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Welfare Check Wasn't Valid Reason For Stop in This Case

Under the Fourth Amendment, we, the people, are not to be subject to unreasonable searches and seizures. However, the Courts have provided several exceptions, allowing police officers to search your car, even without reasonable suspicion. One such exception is when law enforcement does a welfare check while investigating a domestic disturbance. As a DUI lawyer, I often see the police officer in his report explaining that he was doing a welfare check. I gather it's because he is trying to head off suppression issues the criminal defense attorney may raise in court.

The Court, in State v. McCaddon 39 Kan.App.2d 839,186 P.3d 309 (2008) addressed this welfare check suppression issue. In that case, law enforcement received a domestic disturbance report and that reportedly, the man was going to the hospital. This was according to the reporter, who possibly didn't see or hear the disturbance. In response to this report, law enforcement stopped a vehicle matching the description of the reporter. Subsequently, according to the officer, the driver smelled like alcohol and admitted to significant alcohol consumption. The defendant registered a BAC of .144. He was arrested and charged with DUI even though he wasn't originally even pulled over for drinking and driving or any other traffic infraction.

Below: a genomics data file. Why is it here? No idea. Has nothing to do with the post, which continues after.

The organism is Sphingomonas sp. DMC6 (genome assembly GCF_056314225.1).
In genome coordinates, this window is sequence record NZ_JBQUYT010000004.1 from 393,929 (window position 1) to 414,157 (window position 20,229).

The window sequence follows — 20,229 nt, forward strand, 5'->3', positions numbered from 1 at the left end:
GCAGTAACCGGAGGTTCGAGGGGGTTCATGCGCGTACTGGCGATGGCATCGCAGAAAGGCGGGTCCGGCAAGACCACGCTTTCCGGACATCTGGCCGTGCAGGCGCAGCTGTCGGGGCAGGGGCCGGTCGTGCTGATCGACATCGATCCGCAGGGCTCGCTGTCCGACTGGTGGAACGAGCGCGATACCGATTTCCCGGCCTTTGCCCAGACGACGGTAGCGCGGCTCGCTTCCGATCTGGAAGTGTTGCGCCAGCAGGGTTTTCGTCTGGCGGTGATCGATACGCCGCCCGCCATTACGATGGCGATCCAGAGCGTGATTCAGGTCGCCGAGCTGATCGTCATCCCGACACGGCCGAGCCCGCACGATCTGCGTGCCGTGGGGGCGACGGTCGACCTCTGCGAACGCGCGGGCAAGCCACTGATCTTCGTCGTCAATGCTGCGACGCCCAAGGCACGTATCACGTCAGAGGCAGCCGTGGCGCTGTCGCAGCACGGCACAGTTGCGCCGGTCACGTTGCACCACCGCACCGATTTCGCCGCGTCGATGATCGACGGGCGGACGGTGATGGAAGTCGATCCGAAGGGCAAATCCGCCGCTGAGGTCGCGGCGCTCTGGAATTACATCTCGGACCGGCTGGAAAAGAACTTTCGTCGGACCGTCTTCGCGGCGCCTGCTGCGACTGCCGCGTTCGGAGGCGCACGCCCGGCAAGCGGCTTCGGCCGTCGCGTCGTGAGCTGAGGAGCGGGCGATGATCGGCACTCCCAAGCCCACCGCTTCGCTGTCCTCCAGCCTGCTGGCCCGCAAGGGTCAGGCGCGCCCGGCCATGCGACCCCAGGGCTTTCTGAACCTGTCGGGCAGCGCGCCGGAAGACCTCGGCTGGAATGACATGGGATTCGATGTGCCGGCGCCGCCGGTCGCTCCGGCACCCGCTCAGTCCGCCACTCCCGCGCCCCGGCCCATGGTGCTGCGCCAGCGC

Regarding the stop, the officer was unable to articulate reasonable suspicion of a crime. Nor did he have any specific facts regarding the safety of the driver or the public. In fact, the sole reason for the stop was to do a welfare check. The court noted that public safety stops are completely separate from the detection, investigation, or acquisition of evidence relating to the crime. Public safety stops are not to be used for investigative purposes, but only for community caretaking. In this case, the motion to suppress was upheld and the evidence was properly excluded because the court noted that there was no apparent danger to the public, the report didn't raise any concern for other motorists, and there wasn't evidence of any danger to the driver. The court did make room for other cases where the stop may be deemed valid when the situation shows more need for a welfare check.